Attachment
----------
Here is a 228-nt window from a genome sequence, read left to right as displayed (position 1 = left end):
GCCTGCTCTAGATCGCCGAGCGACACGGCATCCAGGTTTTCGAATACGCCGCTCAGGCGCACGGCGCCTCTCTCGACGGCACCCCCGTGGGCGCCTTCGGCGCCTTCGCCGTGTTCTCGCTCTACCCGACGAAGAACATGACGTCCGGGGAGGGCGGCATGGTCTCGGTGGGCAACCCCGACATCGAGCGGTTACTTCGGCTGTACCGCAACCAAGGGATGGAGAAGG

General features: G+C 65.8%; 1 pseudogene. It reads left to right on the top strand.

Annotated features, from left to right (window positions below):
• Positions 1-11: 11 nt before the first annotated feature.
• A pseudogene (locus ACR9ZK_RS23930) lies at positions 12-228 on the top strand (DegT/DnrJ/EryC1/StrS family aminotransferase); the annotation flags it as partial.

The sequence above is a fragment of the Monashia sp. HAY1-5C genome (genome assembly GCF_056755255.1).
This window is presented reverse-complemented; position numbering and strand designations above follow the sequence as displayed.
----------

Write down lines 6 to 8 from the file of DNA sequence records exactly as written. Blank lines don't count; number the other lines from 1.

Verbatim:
• A pseudogene (locus ACR9ZK_RS23930) lies at positions 12-228 on the top strand (DegT/DnrJ/EryC1/StrS family aminotransferase); the annotation flags it as partial.

The sequence above is a fragment of the Monashia sp. HAY1-5C genome (genome assembly GCF_056755255.1).
This window is presented reverse-complemented; position numbering and strand designations above follow the sequence as displayed.